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United States v. Sutherland

United States Court of Appeals, Fourth Circuit

April 19, 2019

UNITED STATES OF AMERICA, Plaintiff - Appellee,
v.
PATRICK EMANUEL SUTHERLAND, Defendant-Appellant.

          Argued: March 20, 2019

          Appeal from the United States District Court for the Western District of North Carolina, at Charlotte. Max O. Cogburn, Jr., District Judge. (3:15-cr-00225-MOC-DCK-1)

         ARGUED:

          Barry Joel Pollack, ROBBINS, RUSSELL, ENGLERT, ORSECK, UNTEREINER & SAUBER, LLP, Washington, D.C., for Appellant.

          Amy Elizabeth Ray, OFFICE OF THE UNITED STATES ATTORNEY, Asheville, North Carolina, for Appellee.

         ON BRIEF:

          Dawn E. Murphy-Johnson, MILLER & CHEVALIER CHARTERED, Washington, D.C., for Appellant.

          R. Andrew Murray, United States Attorney, OFFICE OF THE UNITED STATES ATTORNEY, Charlotte, North Carolina, for Appellee.

          Before WILKINSON, HARRIS, and QUATTLEBAUM, Circuit Judges.

          WILKINSON, CIRCUIT JUDGE.

         Defendant Patrick Sutherland appeals from his convictions for filing three false tax returns and obstructing a grand jury proceeding. Sutherland principally contends that providing fabricated loan documents to a U.S. Attorney's office was too distant from an ongoing grand jury proceeding to meet the nexus requirement set forth in United States v. Aguilar, 515 U.S. 593 (1995), and Marinello v. United States, 138 S.Ct. 1101 (2018). The district court properly instructed the jury on the nexus requirement, however, and the jury's determinations pursuant to that instruction were based on the substantial evidence presented at trial. For the reasons that follow, we affirm.

         I.

         This case involves the defendant's attempts to avoid paying taxes, and his subsequent efforts to cover up those crimes. Sutherland owned or operated several insurance businesses that sold products out of the United States and Bermuda. He routed his international transactions though Stewart Technology Services (STS), a Bermuda company. Defendant claims that his sister, Beverly Stewart, owned and controlled STS, but Sutherland actually managed all its day-to-day affairs. Despite allegedly owning a multi-million-dollar business, Stewart worked at the Best Western hotel in Cody, Wyoming for less than $10 an hour. At one point, she was unable to pay a $600 fee without her hotel earnings.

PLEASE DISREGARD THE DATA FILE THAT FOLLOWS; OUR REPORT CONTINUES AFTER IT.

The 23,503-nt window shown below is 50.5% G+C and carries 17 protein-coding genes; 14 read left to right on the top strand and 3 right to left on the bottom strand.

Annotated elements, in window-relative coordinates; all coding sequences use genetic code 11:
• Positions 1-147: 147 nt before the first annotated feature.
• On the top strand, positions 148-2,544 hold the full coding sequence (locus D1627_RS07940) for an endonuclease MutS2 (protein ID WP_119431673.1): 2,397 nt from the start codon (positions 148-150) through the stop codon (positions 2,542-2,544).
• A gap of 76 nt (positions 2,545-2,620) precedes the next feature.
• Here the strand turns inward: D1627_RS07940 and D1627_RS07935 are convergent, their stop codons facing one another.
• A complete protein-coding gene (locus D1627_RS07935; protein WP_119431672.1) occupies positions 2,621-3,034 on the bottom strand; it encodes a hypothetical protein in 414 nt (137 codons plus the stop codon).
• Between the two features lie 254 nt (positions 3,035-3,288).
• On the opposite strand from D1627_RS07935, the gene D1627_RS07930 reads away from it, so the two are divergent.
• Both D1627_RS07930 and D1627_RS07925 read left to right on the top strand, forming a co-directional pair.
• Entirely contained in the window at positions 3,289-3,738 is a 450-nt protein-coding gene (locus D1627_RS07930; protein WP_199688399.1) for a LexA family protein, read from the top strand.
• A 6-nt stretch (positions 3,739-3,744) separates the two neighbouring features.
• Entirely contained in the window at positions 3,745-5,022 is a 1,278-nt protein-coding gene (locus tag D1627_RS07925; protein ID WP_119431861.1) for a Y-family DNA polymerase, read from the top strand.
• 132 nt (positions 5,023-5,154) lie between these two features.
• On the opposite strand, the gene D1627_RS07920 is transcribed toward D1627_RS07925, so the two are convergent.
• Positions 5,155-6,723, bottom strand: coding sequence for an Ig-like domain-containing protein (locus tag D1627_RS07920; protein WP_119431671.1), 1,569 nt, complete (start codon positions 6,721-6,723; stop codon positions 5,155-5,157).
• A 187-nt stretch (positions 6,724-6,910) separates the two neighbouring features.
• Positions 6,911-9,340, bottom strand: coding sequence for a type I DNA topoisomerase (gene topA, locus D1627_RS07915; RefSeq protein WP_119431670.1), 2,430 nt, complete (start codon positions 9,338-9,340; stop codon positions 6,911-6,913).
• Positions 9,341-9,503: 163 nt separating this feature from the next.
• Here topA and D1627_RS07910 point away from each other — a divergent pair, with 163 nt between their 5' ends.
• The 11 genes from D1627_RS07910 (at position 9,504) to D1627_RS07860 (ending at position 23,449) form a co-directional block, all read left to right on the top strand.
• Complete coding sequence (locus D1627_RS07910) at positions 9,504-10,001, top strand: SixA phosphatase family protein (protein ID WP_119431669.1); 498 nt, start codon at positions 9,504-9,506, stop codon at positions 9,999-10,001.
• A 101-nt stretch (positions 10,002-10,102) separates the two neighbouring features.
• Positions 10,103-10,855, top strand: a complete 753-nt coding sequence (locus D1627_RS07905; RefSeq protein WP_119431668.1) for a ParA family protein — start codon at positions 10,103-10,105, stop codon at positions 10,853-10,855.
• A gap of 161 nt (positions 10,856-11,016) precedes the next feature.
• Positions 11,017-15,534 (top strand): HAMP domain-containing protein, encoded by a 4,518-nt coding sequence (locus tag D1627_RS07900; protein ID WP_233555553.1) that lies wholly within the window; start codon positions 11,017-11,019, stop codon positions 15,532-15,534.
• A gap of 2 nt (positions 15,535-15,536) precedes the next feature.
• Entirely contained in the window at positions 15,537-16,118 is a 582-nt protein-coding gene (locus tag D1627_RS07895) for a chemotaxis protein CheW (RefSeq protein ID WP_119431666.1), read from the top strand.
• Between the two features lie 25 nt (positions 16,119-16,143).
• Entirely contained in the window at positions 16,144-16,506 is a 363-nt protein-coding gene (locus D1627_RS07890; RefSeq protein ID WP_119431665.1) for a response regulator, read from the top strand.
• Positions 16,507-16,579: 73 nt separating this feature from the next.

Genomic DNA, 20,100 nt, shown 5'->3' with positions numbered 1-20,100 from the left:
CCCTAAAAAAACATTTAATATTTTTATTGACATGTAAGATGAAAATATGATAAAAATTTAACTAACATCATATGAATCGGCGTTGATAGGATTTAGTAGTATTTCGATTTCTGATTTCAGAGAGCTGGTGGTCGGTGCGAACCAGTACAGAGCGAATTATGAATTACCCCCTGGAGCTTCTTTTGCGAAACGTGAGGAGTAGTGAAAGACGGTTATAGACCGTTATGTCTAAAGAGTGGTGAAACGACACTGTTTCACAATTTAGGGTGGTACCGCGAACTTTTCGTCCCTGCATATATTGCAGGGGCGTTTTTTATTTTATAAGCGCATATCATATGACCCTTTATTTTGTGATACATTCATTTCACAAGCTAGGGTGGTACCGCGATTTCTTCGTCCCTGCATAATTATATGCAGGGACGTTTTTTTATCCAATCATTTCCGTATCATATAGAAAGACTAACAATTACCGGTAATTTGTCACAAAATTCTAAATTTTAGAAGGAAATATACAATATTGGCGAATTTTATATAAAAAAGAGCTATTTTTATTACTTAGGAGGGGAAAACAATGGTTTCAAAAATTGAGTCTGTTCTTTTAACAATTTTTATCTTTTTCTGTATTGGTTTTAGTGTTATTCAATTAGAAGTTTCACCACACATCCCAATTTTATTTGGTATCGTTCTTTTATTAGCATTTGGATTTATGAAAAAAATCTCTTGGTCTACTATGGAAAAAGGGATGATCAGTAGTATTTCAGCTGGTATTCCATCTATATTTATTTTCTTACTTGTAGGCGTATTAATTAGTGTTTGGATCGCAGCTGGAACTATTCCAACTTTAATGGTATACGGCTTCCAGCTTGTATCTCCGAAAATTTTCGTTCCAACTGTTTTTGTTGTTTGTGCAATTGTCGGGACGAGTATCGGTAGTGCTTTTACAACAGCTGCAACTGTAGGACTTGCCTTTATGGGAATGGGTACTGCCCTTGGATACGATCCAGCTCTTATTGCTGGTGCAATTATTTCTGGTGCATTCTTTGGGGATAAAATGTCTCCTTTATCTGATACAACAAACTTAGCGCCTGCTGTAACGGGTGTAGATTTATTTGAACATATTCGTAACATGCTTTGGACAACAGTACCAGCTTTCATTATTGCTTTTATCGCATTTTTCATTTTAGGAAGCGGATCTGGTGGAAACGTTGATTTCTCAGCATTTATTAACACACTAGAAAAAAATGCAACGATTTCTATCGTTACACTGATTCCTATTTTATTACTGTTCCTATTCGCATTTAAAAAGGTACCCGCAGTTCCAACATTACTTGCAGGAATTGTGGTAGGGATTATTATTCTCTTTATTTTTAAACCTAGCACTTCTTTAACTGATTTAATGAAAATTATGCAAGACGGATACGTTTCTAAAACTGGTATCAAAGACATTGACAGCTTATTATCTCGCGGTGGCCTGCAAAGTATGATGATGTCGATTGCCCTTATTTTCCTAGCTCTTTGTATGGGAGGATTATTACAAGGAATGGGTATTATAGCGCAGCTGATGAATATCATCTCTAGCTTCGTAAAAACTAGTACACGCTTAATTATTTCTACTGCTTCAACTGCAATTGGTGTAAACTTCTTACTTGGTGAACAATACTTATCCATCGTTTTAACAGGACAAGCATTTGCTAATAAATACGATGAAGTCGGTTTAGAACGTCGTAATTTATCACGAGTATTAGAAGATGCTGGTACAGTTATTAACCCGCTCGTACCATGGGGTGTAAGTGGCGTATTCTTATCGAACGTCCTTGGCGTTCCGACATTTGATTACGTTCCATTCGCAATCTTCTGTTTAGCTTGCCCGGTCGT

Between 2007 and 2011, STS sent Sutherland, his wife, or companies that he owned more than $2.1 million in wire transfers. In each of the tax years 2008, 2009, and 2010, STS and Sutherland treated these wire transfers in inconsistent manners that provided Sutherland tax advantages. See J.A. 1252-62 (Government exhibit 12A, which compiles information from 127 wire transfers). To wit, Sutherland treated the vast majority of the wire transfers from STS to his companies as bona fide loans or capital contributions, which ordinarily are not taxable income for their recipient. By contrast, STS treated nearly all of the wire transfers as expenses that had been paid to Sutherland. If the wire transfers were in fact expenses paid to Sutherland, as STS recorded them, then Sutherland and his companies should have reported the wire transfers as taxable income. Far from reporting them as income, however, Sutherland either treated the transfers from STS to him and his wife as bona fide loans or failed to account for them in his general ledger altogether. In the end, Sutherland did not report the $2.1 million as income on his tax returns.

         Sutherland's treatment of the STS transfers mirrored his treatment of other income. Indeed, the defendant seemed to think that marking income as a capital contribution or loan was a foolproof scheme. For example, three Sutherland companies- Insigne Consulting, Insigne, Inc., and XYZ Entertainment-sent almost $42, 000 to Kryotech Holdings, another Sutherland company, between 2007 and 2009. The paying companies recorded each transfer as a non-taxable marketing expense, while Kryotech treated the payments as non-taxable capital contributions. The net result: none of Sutherland's companies would pay taxes on those funds. Similarly, Insigne, Inc., received more than $125, 000 in taxable fees from another firm, Global Financial Synergies, between 2006 and 2010-yet Sutherland described the majority of them as nontaxable capital contributions. Come tax day, despite the millions of dollars flowing through his accounts, Sutherland reported just $88, 979 of income in 2008; $16, 669 in 2009; and $72, 415 in 2010.

         But the scheme was short lived. In April 2012, Sutherland was served with grand jury subpoenas seeking financial records from his companies, including Insigne Consulting, Insigne Financial Services, Insigne, Inc., Kryotech Holdings, and XYZ Entertainment. Just three months later, Sutherland's attorney sent to the U.S. Attorney's office a letter that purported to explain away a large number of transactions relating to the subpoenaed materials. With respect to the wire transfers from STS to Sutherland's companies, the letter said that each transfer was a loan ...


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